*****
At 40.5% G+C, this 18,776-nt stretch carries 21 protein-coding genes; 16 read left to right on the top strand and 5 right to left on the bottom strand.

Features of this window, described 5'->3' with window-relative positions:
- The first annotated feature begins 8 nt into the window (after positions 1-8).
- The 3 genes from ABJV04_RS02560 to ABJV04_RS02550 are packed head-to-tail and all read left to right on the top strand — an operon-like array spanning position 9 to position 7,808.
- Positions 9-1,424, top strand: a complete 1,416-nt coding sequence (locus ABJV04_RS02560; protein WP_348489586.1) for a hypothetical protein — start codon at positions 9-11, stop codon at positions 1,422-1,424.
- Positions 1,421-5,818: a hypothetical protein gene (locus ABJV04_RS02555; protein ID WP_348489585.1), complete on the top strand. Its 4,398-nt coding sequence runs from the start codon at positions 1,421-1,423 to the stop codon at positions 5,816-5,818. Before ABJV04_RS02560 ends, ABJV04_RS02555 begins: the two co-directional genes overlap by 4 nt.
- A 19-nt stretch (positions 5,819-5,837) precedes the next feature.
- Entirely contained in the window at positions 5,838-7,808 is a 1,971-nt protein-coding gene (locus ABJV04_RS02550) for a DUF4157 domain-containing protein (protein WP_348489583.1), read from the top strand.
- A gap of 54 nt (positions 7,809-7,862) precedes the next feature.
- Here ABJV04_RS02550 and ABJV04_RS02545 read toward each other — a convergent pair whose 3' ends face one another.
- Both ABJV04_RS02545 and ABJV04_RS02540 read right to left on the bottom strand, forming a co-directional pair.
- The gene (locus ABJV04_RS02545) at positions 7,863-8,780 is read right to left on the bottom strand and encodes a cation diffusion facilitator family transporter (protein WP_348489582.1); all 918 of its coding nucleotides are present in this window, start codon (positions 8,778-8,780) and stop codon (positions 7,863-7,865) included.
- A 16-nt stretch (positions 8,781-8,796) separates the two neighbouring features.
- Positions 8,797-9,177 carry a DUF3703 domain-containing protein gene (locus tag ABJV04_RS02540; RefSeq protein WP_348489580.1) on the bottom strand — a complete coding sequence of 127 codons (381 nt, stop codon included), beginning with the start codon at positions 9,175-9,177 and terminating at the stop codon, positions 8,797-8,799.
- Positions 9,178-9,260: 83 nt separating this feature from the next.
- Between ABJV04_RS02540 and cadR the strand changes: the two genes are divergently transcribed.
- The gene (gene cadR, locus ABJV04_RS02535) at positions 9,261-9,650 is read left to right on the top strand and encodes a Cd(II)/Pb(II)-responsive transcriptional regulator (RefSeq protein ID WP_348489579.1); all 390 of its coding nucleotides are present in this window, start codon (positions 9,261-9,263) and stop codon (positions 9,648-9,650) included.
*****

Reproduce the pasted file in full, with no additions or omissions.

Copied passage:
At 40.5% G+C, this 18,776-nt stretch carries 21 protein-coding genes; 16 read left to right on the top strand and 5 right to left on the bottom strand.

Features of this window, described 5'->3' with window-relative positions:
- The first annotated feature begins 8 nt into the window (after positions 1-8).
- The 3 genes from ABJV04_RS02560 to ABJV04_RS02550 are packed head-to-tail and all read left to right on the top strand — an operon-like array spanning position 9 to position 7,808.
- Positions 9-1,424, top strand: a complete 1,416-nt coding sequence (locus ABJV04_RS02560; protein WP_348489586.1) for a hypothetical protein — start codon at positions 9-11, stop codon at positions 1,422-1,424.
- Positions 1,421-5,818: a hypothetical protein gene (locus ABJV04_RS02555; protein ID WP_348489585.1), complete on the top strand. Its 4,398-nt coding sequence runs from the start codon at positions 1,421-1,423 to the stop codon at positions 5,816-5,818. Before ABJV04_RS02560 ends, ABJV04_RS02555 begins: the two co-directional genes overlap by 4 nt.
- A 19-nt stretch (positions 5,819-5,837) precedes the next feature.
- Entirely contained in the window at positions 5,838-7,808 is a 1,971-nt protein-coding gene (locus ABJV04_RS02550) for a DUF4157 domain-containing protein (protein WP_348489583.1), read from the top strand.
- A gap of 54 nt (positions 7,809-7,862) precedes the next feature.
- Here ABJV04_RS02550 and ABJV04_RS02545 read toward each other — a convergent pair whose 3' ends face one another.
- Both ABJV04_RS02545 and ABJV04_RS02540 read right to left on the bottom strand, forming a co-directional pair.
- The gene (locus ABJV04_RS02545) at positions 7,863-8,780 is read right to left on the bottom strand and encodes a cation diffusion facilitator family transporter (protein WP_348489582.1); all 918 of its coding nucleotides are present in this window, start codon (positions 8,778-8,780) and stop codon (positions 7,863-7,865) included.
- A 16-nt stretch (positions 8,781-8,796) separates the two neighbouring features.
- Positions 8,797-9,177 carry a DUF3703 domain-containing protein gene (locus tag ABJV04_RS02540; RefSeq protein WP_348489580.1) on the bottom strand — a complete coding sequence of 127 codons (381 nt, stop codon included), beginning with the start codon at positions 9,175-9,177 and terminating at the stop codon, positions 8,797-8,799.
- Positions 9,178-9,260: 83 nt separating this feature from the next.
- Between ABJV04_RS02540 and cadR the strand changes: the two genes are divergently transcribed.
- The gene (gene cadR, locus ABJV04_RS02535) at positions 9,261-9,650 is read left to right on the top strand and encodes a Cd(II)/Pb(II)-responsive transcriptional regulator (RefSeq protein ID WP_348489579.1); all 390 of its coding nucleotides are present in this window, start codon (positions 9,261-9,263) and stop codon (positions 9,648-9,650) included.